That sounds so incredibly frustrating - and really dim of the old lady not to realise how unwanted and offensive her views were, to just go on and on about it! Some bigoted people seem to talk more and more if they see that you disagree with them, as if they can bombard you into agreement. Or they believe that secretly all of 'their people' agree with them but won't admit it.
Bet she didn't have any evidence for who dropped the rubbish either - it certainly didn't sound like she was doing any cleaning up herself. Well done on keeping your composure.

I had a frustrating convo tonight with a friend who is completely clueless about feminism and he likes to rant about it to me, thinking he is surprising me with his clever and insightful arguments, that are, in reality, so uninformed as to be laughably simplistic. I had him worried when I innocently (well, outwardly, heh heh) asked him to name one feminist theorist who advocated the wild, ambiguous stuff he kept accusing them (us!) of; he said "err, err, um" and quickly changed the subject. He's never read any feminist theory or history - never educated himself about it in the slightest beyond reading the Herald Sun's depiction of Germaine Greer - but he happily holds forth that 'the problem with feminism is...' and expect me to take him seriously.

I can't even properly debate with him on the subject because he has these strongly entrenched, simplistic and irrational beliefs re feminism and he fights tooth and nail to avoid having to verify or substantiate them - they're obviously serving some important emotional function for him. Maybe it's the same for your Miss Marple-loving racist. Good on you for speaking up though - I'm sure social peer pressure can effect change, especially in people holding strong herd-mentality 'us and them' beliefs.

"Nothing could be more anti-social than racism."

Well said. Going to do a blog post on the Lipstick and Ochre performance after you see it? :)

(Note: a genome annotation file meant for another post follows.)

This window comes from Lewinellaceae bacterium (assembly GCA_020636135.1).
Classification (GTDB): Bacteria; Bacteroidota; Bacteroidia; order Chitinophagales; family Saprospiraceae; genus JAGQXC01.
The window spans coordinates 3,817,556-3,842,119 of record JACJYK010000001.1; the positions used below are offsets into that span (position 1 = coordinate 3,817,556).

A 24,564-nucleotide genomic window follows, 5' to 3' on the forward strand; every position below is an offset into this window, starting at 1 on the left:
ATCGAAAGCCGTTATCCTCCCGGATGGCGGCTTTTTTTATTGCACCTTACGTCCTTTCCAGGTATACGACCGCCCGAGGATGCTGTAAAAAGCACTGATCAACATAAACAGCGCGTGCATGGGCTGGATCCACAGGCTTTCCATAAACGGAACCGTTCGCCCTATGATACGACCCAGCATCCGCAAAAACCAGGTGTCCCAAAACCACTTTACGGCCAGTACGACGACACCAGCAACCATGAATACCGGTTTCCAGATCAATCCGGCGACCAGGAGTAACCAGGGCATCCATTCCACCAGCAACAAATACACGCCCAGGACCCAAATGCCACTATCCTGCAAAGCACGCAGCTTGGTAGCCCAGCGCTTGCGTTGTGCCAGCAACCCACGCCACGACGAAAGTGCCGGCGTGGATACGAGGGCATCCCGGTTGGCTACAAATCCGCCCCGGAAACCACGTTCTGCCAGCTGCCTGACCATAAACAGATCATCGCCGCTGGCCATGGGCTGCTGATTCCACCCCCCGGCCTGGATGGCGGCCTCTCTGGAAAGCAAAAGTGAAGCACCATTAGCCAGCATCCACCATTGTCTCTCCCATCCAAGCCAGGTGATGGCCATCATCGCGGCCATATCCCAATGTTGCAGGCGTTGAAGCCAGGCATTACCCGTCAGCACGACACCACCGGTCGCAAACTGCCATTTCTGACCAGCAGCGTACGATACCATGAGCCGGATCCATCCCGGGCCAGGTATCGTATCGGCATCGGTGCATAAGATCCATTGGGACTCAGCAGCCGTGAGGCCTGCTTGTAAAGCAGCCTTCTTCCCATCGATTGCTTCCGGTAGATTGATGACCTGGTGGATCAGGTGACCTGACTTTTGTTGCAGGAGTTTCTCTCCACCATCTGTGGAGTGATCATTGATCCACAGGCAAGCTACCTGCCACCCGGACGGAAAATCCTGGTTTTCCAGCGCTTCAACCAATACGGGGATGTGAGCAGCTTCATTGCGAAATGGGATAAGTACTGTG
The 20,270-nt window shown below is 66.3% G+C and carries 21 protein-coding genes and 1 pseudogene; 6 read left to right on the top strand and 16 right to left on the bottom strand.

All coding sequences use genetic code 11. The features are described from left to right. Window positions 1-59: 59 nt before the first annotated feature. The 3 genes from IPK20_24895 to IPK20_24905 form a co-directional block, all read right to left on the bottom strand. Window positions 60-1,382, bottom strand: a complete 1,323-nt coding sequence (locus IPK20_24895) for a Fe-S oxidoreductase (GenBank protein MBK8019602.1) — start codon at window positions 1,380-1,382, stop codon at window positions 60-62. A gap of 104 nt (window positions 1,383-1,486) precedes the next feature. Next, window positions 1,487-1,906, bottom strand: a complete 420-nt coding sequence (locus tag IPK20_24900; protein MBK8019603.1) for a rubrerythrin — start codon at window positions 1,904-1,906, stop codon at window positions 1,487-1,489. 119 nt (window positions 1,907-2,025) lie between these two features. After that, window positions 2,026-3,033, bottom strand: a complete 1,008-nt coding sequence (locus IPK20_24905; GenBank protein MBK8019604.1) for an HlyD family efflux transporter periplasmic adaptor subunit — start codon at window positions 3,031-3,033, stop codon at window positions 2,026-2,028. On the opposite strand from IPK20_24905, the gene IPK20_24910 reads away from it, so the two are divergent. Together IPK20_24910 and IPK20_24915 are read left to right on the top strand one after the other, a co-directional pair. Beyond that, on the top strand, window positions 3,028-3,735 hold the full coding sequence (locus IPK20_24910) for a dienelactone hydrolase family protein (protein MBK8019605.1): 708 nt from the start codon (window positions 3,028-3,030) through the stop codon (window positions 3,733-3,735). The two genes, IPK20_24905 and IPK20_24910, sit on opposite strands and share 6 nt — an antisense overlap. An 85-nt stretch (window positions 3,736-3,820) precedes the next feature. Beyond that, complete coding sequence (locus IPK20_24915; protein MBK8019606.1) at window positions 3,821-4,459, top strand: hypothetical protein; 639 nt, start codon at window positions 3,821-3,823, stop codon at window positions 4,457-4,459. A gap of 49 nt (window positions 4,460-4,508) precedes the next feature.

Wamut said...

Good post hooch. I loathe the term 'anti-social behaviour'. It's become Right-wing PC-speak for 'anything that black people do that white people don't like'.

But don't try to tell a rightie that they use political correctness. Only us lefties do that!

bulanjdjan said...

Right on, wamut! Though perhaps you mean anti-social behaviour is a euphemism, rather than being PC? But then again, I think 'PC' has shifted to mean 'euphemistic', so carry on!!

Speaking of racism and the local rag, Hooch, you may find an old post of mine to be worthy of a read.

Hooch said...

Thanks Bulanjdjan. Your post was a great read. When I first came to Katherine, everyone talked about the term 'anti-social behaviour' as though it was newly coined. I wonder how many of the people whinging to the paper realise just how rehashed and old hat their observations on society are? They're certainly not constructive.

Daniel said...

I too need to look at blogs more (rather than just lazy old Facebook). Your anecdote of arguing against prejudice is much better than mine. More amusing too - the zeitgeist conveniently supplying me with a prejudiced image of this old biddy arguing with you!

Thanks for taking a stand. Even if she cannot agree I think the experience of facing resistance is still a worthwhile one for her to have had.